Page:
BELGRADE – Serbs driven out of their homes in the town of Djakovica in Kosovo, who came back for the Serbian Orthodox Christmas Eve, have once again come under attack.
Similar incidents have happened in previous years. Nobody was injured on Friday, Tanjug is reporting.
The displaced Serbs’ bus was today attacked with stones and had a window broken as it was entering the yard of a local Serbian Orthodox church.
The visit was taking place under “strong measures put in place by the Kosovo police” who earlier in the day detained several ethnic Albanians protesting against the visit of the Serb IDPs (internally displaced persons) to the church, located in what is colloquially known as “the Serb Street.”
Four nuns live in the church, the entrance to which was on Friday secured by the police.
Among those protesting were members of the “Mothers of Djakovica (Albanian: ‘Gjakova’)” organization, who said they were “still looking for their family members killed during the 1999 conflict in Kosovo.”
The demonstrators also said there were “those who committed crimes in Djakovica” among the visiting IDPs.
But Djokica Stanojevic, president of an association gathering the Serbs forced to leave Djakovica in 1999, denied this, and stressed that while the IDPs wish to return to their homes and reclaim their property “that has not been sold”, they were in the town today “to visit the Orthodox temple, bring in the badnjak, and nothing else.”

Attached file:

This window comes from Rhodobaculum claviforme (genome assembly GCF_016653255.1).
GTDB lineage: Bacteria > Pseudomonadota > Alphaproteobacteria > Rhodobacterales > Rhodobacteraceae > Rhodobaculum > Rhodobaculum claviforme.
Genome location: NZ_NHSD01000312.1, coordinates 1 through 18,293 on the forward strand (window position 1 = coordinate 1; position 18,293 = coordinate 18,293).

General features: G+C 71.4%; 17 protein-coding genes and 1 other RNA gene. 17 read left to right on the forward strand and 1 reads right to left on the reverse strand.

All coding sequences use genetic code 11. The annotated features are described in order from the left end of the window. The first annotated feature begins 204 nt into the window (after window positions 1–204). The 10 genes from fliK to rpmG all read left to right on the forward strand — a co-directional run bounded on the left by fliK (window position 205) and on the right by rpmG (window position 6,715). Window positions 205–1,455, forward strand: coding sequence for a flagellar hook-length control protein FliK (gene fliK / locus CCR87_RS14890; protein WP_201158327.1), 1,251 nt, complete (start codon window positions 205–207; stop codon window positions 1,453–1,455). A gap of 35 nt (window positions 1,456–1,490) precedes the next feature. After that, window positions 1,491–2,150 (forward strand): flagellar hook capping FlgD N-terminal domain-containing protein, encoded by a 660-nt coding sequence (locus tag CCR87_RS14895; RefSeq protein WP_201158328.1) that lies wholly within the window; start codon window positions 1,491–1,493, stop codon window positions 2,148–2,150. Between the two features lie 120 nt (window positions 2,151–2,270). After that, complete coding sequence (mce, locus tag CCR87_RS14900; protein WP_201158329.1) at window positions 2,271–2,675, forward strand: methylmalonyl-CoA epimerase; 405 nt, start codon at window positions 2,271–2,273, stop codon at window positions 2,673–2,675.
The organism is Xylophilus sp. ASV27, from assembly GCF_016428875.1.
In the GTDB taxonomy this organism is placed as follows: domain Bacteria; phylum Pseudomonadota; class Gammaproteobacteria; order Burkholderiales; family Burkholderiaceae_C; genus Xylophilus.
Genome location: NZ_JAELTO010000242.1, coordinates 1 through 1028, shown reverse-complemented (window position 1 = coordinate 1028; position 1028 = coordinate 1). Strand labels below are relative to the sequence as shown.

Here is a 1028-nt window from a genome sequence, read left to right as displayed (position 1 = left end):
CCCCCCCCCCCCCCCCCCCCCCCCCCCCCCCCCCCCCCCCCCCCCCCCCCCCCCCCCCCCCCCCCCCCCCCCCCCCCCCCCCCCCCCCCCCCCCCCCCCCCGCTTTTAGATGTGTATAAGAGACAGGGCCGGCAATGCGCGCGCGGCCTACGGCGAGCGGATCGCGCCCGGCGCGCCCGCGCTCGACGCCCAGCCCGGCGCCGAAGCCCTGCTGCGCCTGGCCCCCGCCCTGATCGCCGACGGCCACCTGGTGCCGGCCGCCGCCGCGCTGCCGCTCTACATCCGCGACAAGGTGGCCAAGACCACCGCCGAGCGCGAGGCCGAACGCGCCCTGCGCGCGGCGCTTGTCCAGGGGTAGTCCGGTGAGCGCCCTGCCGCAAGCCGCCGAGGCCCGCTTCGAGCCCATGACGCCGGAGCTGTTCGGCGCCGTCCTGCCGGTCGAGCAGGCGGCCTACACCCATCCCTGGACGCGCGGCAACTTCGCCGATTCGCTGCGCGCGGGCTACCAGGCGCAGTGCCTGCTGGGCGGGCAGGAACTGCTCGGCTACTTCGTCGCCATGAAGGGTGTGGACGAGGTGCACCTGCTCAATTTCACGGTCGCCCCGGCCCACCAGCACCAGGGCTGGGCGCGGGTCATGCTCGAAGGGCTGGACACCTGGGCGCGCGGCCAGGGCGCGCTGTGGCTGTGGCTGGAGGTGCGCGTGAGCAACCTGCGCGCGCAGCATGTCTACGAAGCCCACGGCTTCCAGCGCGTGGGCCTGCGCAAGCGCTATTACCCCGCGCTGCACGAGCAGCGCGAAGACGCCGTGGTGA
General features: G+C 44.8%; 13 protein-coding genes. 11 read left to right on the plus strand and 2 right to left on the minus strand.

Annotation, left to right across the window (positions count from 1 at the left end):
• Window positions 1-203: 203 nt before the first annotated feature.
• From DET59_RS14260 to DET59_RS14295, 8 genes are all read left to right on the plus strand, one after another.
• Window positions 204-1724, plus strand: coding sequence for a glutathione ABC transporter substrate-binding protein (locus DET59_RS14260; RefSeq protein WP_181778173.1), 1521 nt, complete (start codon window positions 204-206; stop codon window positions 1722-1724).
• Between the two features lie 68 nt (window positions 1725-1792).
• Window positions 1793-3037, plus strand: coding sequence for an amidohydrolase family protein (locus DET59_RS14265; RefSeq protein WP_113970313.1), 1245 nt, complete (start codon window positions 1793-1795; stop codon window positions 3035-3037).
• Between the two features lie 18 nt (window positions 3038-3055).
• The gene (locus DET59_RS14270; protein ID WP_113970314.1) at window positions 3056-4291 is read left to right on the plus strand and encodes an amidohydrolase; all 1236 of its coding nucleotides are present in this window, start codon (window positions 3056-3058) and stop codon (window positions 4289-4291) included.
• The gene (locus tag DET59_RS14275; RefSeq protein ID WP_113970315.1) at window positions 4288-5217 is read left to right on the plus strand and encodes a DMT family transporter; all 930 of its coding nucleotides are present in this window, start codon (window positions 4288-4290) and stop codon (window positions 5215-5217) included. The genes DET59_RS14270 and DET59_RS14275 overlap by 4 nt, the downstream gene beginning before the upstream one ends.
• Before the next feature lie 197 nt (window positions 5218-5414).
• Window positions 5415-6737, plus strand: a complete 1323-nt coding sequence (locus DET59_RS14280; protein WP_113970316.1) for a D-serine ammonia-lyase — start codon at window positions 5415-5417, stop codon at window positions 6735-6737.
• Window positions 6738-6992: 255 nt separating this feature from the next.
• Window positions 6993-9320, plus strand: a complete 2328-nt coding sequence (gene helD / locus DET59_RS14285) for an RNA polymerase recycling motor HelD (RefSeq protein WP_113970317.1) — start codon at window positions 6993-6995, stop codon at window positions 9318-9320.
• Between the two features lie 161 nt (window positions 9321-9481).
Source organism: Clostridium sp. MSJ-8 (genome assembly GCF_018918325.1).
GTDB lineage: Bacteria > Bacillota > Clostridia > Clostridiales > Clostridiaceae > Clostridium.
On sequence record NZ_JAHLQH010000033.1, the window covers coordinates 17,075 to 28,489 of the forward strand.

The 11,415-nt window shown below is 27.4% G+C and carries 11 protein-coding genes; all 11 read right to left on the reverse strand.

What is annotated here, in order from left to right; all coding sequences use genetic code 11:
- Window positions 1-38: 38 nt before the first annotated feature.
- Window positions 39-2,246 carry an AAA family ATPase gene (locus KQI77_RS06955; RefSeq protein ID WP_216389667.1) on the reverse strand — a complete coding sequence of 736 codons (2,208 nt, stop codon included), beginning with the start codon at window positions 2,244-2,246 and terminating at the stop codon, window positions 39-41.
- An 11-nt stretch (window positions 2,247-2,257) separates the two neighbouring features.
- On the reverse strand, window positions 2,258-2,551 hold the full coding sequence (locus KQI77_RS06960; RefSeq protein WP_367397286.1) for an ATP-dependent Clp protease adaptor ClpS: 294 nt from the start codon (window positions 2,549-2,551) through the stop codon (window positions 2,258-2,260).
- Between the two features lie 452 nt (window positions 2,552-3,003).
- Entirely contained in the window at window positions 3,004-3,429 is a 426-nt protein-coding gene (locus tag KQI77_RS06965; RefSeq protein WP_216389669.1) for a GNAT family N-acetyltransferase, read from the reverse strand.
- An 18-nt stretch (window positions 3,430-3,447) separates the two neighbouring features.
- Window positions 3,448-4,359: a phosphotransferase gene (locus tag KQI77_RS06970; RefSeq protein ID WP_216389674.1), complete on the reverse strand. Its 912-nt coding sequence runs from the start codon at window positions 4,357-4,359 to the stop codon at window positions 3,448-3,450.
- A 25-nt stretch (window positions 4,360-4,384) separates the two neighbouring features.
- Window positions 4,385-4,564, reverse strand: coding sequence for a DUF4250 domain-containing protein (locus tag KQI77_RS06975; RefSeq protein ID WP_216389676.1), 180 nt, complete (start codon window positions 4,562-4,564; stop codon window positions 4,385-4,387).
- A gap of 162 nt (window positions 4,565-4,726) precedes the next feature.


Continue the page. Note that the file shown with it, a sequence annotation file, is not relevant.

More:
“We have not come to provoke anyone. We came to our church,” he told RTS.
Dalibor Jevtic, a Serb politician who is the minister of communities and return in the Kosovo government, issued a statement in the wake of the incident saying he was “very concerned” and calling on representatives of the international community in Kosovo “to react and present a clear stance.”
He said the attack that took place ahead of Christmas, “in the 21st century, in the heart of Europe” left a particularly bad taste – “but also the question: when will the conflicts, intolerance, assaults and everything that endangers peace and stability end.”
Jevtic also “asked those tasked with providing peace, freedom of movement, those tasked with providing the rule of law, not of the street, in Kosovo” why displaced Serbs are being prevented from visiting their hometown for a few hours on a major Christian holiday.
“The bravest and the most persevering, the displaced persons who were today in Djakovica, will emerge even braver and more persevering, and will never give up on their intention to one day return to their homes in their Djakovica,” Jevtic said in his statement.
“Let that perseverance be the only, and I am certain, the most powerful ‘weapon’ in the fight to secure the return,” Jevtic concluded.